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Tokyo Gov. Masuzoe faces fresh political fund misuse allegations

Tokyo Gov. Yoichi Masuzoe is seen at a press conference on May 20, 2016. (Mainichi)

Allegations against Tokyo Gov. Yoichi Masuzoe that he used political funds for private purposes continue to grow as it was learned recently that he purchased nearly 100,000 yen worth of confectioneries right after he assumed office in 2014.

In addition, Masuzoe purchased custom-made seals when he visited Taiwan on a business trip in 2011-2012 while he was a House of Councillors member.

The embattled governor explained alleged spending of political funds and the use of an official car for traveling between Tokyo and his vacation home in Kanagawa Prefecture during a news conference on May 13. Additional suspicious spending subsequently surfaced, however, and Masuzoe faced more questions at a regular news conference on May 20.

According to a report submitted by Masuzoe's now-defunct political funding group Global Network Kenkyu-kai, the group paid a total of 98,552 yen to a Tokyo-based confectioner known for products featuring cartoon portraits of politicians, listing the expenditure as "for souvenirs."

A source close to the matter told the Mainichi Shimbun that the payment was made to purchase boxes of brown sugar manju (sweet bean paste buns), which cost 600 yen each before tax. The package of baked goods bears a cartoon portrait of Masuzoe, with the writing, "TOKYO No. 1, MASUZOE No. 1." The product went on sale after Masuzoe assumed office in February 2014. From the amount of the payment, it can be presumed that more than 150 boxes were purchased. If these manju buns were given to eligible Tokyo voters, they could constitute gifts prohibited under the Public Offices Election Act.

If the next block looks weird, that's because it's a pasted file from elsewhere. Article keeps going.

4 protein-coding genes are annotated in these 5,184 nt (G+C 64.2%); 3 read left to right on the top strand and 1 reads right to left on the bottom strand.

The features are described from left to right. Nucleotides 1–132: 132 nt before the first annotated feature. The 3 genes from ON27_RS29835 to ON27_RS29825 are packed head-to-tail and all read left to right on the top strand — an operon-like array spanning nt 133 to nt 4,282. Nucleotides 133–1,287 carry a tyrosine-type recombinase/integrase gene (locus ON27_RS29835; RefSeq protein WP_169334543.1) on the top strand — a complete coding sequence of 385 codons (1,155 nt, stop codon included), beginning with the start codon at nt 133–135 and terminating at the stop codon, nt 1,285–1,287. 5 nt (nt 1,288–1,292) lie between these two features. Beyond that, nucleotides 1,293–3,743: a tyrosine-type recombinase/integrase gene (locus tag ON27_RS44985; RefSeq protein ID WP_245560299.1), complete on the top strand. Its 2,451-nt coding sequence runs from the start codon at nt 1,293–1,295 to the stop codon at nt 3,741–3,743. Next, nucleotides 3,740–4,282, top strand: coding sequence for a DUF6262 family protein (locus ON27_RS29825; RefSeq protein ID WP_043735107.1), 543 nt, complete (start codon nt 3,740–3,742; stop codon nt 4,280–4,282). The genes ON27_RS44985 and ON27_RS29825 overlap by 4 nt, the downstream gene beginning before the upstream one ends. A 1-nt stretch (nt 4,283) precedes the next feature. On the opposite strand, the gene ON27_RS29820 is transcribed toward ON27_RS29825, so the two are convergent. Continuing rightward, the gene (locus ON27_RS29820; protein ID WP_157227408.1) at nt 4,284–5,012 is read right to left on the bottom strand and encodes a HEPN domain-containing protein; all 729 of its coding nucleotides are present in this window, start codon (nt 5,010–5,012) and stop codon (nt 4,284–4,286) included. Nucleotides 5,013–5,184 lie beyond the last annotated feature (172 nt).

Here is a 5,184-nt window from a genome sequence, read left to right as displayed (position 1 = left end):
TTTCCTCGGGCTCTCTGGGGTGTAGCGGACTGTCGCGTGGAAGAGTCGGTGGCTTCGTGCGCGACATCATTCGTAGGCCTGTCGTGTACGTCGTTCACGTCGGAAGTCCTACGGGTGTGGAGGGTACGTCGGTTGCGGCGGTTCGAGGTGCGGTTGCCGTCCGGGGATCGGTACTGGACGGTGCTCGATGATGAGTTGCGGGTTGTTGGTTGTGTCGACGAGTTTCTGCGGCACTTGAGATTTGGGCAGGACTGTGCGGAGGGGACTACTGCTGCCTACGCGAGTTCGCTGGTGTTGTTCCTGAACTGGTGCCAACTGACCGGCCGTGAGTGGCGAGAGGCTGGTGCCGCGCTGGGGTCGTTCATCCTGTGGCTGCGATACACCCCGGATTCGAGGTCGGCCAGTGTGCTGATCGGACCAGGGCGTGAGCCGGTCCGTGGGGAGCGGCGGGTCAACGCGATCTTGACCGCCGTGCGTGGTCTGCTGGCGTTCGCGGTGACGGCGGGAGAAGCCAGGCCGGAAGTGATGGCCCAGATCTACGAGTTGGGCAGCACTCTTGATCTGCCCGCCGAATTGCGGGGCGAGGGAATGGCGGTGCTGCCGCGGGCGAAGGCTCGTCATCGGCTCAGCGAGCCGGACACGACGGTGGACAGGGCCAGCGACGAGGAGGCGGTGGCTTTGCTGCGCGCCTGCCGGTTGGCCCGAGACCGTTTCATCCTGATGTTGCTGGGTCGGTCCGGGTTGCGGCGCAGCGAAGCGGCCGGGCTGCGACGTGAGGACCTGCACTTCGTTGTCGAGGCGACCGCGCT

In addition, when Masuzoe was serving as an upper house legislator and the leader of the minor opposition New Renaissance Party, its branch office for the proportional representation bloc paid a total of 117,100 yen on three separate occasions between 2011 and 2012 to a popular seal carving store in Taipei. The expense was listed as "office supplies."

According to a source, Masuzoe visited the shop three times when he was on a business trip and ordered two to four stone seals.

Furthermore, on Masuzoe's September 2010 business trip to Europe, a total of 109,820 yen was disbursed through the same branch for purchases in museums and luxury department stores in Belgium, and a crystal shop in Sweden.

Meanwhile, the Mainichi Shimbun has learned that of the 48 times Masuzoe used a Tokyo Metropolitan Government vehicle to travel between Tokyo and his vacation home in the town of Yugawara, Kanagawa Prefecture, over the year starting from April 2015, he went via his private home in Tokyo's Setagaya Ward 43 times.

Under a metropolitan government ordinance, the use of official vehicles is acceptable when the person is on public duty at either the destination or departure point. The use of an official car to travel between Masuzoe's private home and vacation home may violate the ordinance.

An official from the metropolitan government says making quick detours "within the range of common sense," is acceptable. However, according to driving records the Mainichi has acquired through a freedom-of-information request, it took official vehicles an average of three hours and 40 minutes from picking up Masuzoe at his Tokyo home to dropping him off in Yugawara. Driving straight from Setagaya Ward to the resort town normally takes about 90 minutes to two hours, raising suspicion over whether he really made only "quick detours."

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